3D Graphics Library for Ruby.
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README.md

Mittsu

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3D Graphics Library for Ruby

Mittsu makes 3D graphics easier by providing an abstraction over OpenGL, and is based heavily off of THREE.js. No more weird pointers and wondering about the difference between a VAO and a VBO (besides the letter). Simply think of something awesome and make it!

GIFs!

Normal-mapped Earth Point Light Tank Demo

(You can find the source for the Tank Demo here)

Installation

Install the prerequisites:

Mittsu depends on Ruby 2.x, OpenGL 3.3+, and GLFW 3.1.x

# OSX
$ brew install glfw3

# Ubuntu
$ sudo apt-get install libglfw3

NOTE: On Windows, you will have to manually specify the glfw3.dll path in an environment variable (you can download it here)

> set MITTSU_LIBGLFW_PATH=C:\path\to\glfw3.dll
> ruby your_awesome_mittsu_app.rb

Add this line to your application's Gemfile:

gem 'mittsu'

And then execute:

$ bundle

Or install it yourself as:

$ gem install mittsu

Usage

tl;dr

Copy-Paste and Run:

require 'mittsu'

SCREEN_WIDTH = 800
SCREEN_HEIGHT = 600
ASPECT = SCREEN_WIDTH.to_f / SCREEN_HEIGHT.to_f

renderer = Mittsu::OpenGLRenderer.new width: SCREEN_WIDTH, height: SCREEN_HEIGHT, title: 'Hello, World!'

scene = Mittsu::Scene.new

camera = Mittsu::PerspectiveCamera.new(75.0, ASPECT, 0.1, 1000.0)
camera.position.z = 5.0

box = Mittsu::Mesh.new(
  Mittsu::BoxGeometry.new(1.0, 1.0, 1.0),
  Mittsu::MeshBasicMaterial.new(color: 0x00ff00)
)

scene.add(box)

renderer.window.run do
  box.rotation.x += 0.1
  box.rotation.y += 0.1

  renderer.render(scene, camera)
end

Step by Step

First, we need to require Mittsu in order to use it:

require 'mittsu'

Then, we'll define some constants to help us with setting up our 3D environment:

SCREEN_WIDTH = 800
SCREEN_HEIGHT = 600
ASPECT = SCREEN_WIDTH.to_f / SCREEN_HEIGHT.to_f

The aspect ratio will be used for setting up the camera later.

Once we have all that we can create the canvas we will use to draw our graphics onto. In Mittsu this is called a renderer. It provides a window and an OpenGL context:

renderer = Mittsu::OpenGLRenderer.new width: SCREEN_WIDTH, height: SCREEN_HEIGHT, title: 'Hello, World!'

This will give us an 800x600 window with the title Hello, World!.

Now that we have our canvas, let's start setting up the scene we wish to draw onto it:

scene = Mittsu::Scene.new

A scene is like a stage where all our 3D objects live and animate.

We can't draw a 3D scene without knowing where we're looking:

camera = Mittsu::PerspectiveCamera.new(75.0, ASPECT, 0.1, 1000.0)

This camera has a 75° field-of-view (FOV), the aspect ratio of the window (which we defined earlier), and shows everything between a distance of 0.1 to 1000.0 away from the camera.

The camera starts off at the origin [0,0,0] and faces the negative Z-axis. We'll position it somewhere along the positive Z-axis so that it is looking at the center of the scene from a short distance:

camera.position.z = 5.0

Our scene isn't going to be very exciting if there is nothing in it, so we'll create a box:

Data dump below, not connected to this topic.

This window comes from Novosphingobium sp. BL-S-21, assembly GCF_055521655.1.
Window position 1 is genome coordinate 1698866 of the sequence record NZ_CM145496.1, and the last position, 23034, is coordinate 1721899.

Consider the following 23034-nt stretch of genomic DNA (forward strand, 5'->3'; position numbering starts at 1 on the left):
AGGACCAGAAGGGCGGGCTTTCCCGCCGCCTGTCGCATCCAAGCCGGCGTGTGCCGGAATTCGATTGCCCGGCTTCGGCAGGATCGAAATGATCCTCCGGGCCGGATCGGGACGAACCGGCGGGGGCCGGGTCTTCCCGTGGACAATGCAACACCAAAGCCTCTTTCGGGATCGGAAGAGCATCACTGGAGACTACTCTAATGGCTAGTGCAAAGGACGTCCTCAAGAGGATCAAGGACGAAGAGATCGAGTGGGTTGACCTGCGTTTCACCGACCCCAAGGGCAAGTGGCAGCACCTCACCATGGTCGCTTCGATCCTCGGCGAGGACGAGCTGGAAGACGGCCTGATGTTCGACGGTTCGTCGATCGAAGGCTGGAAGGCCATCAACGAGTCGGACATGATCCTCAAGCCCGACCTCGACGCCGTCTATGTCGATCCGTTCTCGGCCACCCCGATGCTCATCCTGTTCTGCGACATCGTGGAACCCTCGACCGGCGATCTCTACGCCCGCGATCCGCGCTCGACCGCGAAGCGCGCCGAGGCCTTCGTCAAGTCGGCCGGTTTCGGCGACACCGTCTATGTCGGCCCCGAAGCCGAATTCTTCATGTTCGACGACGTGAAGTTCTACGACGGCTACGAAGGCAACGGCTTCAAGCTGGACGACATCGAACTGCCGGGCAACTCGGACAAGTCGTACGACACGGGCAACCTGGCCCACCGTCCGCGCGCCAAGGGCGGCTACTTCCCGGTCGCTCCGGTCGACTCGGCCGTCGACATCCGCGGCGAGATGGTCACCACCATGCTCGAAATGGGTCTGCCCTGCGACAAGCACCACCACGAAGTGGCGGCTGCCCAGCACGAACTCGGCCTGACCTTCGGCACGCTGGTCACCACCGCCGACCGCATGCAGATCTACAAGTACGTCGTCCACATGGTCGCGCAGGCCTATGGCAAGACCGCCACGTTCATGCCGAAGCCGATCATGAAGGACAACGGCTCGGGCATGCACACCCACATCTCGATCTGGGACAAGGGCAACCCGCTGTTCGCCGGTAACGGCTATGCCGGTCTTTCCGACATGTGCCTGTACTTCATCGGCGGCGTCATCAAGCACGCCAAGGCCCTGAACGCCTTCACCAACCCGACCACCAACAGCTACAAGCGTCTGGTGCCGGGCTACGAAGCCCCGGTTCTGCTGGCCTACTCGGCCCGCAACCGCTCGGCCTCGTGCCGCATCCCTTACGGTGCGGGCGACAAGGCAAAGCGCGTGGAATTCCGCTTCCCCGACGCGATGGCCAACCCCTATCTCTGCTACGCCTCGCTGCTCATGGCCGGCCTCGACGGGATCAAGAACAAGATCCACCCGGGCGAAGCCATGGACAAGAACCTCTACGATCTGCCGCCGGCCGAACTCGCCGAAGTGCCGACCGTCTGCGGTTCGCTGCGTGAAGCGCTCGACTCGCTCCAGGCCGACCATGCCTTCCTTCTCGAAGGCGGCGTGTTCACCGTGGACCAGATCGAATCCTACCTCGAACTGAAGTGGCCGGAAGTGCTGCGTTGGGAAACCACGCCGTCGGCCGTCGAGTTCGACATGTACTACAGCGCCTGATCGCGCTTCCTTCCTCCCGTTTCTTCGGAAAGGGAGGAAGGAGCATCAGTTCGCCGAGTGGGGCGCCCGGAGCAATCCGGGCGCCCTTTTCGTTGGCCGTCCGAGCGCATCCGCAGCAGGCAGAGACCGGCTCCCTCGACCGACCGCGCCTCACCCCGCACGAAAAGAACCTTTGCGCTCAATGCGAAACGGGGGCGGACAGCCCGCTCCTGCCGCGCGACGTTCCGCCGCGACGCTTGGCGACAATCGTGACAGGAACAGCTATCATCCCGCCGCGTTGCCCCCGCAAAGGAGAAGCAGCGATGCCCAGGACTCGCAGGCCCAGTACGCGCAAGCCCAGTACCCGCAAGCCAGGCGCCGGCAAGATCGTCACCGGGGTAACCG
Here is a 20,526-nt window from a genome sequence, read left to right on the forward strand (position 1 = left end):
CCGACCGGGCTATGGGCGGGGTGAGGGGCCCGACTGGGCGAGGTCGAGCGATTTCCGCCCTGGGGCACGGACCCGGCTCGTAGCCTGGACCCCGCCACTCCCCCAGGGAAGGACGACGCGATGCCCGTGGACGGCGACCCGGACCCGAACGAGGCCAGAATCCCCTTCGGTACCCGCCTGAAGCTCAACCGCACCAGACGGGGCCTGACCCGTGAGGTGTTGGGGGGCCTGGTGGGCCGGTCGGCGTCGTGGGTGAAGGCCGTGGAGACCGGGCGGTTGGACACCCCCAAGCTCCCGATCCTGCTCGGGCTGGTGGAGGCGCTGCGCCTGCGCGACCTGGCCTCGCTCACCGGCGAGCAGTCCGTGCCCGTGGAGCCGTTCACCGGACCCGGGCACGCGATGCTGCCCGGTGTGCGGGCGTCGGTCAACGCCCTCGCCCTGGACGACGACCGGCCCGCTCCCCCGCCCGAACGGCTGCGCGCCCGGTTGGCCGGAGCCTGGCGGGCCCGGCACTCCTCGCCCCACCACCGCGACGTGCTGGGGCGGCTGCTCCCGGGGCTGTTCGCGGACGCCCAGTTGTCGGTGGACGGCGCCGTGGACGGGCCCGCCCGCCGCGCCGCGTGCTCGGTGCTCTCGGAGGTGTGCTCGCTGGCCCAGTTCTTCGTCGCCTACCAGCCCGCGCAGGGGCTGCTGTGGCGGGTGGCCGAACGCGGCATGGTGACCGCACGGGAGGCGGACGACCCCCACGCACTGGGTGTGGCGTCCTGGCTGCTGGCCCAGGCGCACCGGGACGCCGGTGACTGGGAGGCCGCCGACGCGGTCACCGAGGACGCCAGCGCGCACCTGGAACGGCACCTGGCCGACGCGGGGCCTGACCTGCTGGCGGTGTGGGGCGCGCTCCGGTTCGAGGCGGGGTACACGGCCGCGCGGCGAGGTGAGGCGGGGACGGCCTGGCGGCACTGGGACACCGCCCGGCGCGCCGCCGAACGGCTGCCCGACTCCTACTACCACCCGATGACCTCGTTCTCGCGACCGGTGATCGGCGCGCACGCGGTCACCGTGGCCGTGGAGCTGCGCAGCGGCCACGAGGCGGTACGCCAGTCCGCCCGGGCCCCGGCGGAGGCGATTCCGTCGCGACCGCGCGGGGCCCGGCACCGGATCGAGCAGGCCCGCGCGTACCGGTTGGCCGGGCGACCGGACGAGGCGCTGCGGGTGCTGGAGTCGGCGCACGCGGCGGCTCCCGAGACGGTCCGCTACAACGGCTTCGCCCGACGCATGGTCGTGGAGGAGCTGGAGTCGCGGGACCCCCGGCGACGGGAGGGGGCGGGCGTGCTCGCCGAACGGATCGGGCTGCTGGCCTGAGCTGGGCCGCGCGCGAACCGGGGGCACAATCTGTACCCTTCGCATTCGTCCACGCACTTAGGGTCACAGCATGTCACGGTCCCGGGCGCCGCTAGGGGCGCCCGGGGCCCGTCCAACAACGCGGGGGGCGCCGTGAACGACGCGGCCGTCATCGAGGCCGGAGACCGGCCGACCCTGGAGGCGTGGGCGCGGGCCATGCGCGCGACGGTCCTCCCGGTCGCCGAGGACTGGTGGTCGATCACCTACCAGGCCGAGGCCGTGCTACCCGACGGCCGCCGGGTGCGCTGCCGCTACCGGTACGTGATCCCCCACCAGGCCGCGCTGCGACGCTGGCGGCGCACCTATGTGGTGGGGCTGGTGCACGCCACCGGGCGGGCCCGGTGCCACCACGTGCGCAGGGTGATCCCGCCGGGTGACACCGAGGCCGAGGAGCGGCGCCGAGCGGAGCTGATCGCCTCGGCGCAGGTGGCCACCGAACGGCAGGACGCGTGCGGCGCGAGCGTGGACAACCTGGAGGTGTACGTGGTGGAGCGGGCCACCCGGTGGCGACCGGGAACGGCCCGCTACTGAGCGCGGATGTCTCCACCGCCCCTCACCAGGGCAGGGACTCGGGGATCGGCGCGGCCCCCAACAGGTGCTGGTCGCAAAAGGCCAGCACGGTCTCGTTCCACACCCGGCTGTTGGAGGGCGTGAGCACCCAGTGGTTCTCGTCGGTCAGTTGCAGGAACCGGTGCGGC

box = Mittsu::Mesh.new(
  Mittsu::BoxGeometry.new(1.0, 1.0, 1.0),
  Mittsu::MeshBasicMaterial.new(color: 0x00ff00)
)

A Mesh in Mittsu is the combination of a Geometry (the shape of the object) and a Material (the "look" of the object). Here we've created a 1x1x1 box that is colored green.

Box in hand, we make it part of our scene:

scene.add(box)

Here comes the fun part... the render loop!

renderer.window.run do

The given block is called every frame. This is where you can tell the renderer what scene to draw, and do any updates to the objects in your scene.

Just to make things a bit more interesting, we'll make the box rotate around its X and Y axes, so that it spins like crazy.

box.rotation.x += 0.1
box.rotation.y += 0.1

Last but not least, we tell the renderer to draw our scene this frame, which will tell the graphics processor to draw our green box with its updated rotation.

renderer.render(scene, camera)

Easy peasy! :)

end

More Resources

Mittsu follows a similar structure to THREE.js, so you can generally use the same documentation for a description of the various classes and how they work.

If you just want to see what Mittsu can do and how to do it, take a peek inside the examples folder.

Where you can help

  1. Testing!

    Currently the only unit tests are for most of the maths library, otherwise the library is tested by running the examples and checking that they look correct.

  2. Refactoring!

    The code is unfortunately still a mess. Mittsu started out as a direct port of THREE.js, and JavaScript to Ruby is not an exact science.

  3. Find Bugs!

    Mittsu is still very young, and there are plenty of small bugs and glitches that need to be ironed out. If you find a bug, create an issue so we can track it and squash it.

  4. Add all the features!

    Some of the things I'd like to see ported from THREE.js include:

    • Picking (clicking on 3D objects in a scene)
    • Bone structure/animation (e.g. for character movements)
    • Lens Flares! (for JJ Abrams)
    • All the Extras and Helpers (who doesn't need extra help?)
  5. Write documentation!

    You can use the same docs as THREE.js for now, but I would like to provide Mittsu-specific documentation so devs don't have to keep replacing new THREE.Thing() with Mittsu::Thing.new.

Contributing

  1. Fork it ( https://github.com/jellymann/mittsu/fork )
  2. Create your feature branch (git checkout -b my-new-feature)
  3. Commit your changes (git commit -am 'Add some feature')
  4. Push to the branch (git push origin my-new-feature)
  5. Create a new Pull Request

Thank you for helping me help you help us all. ;)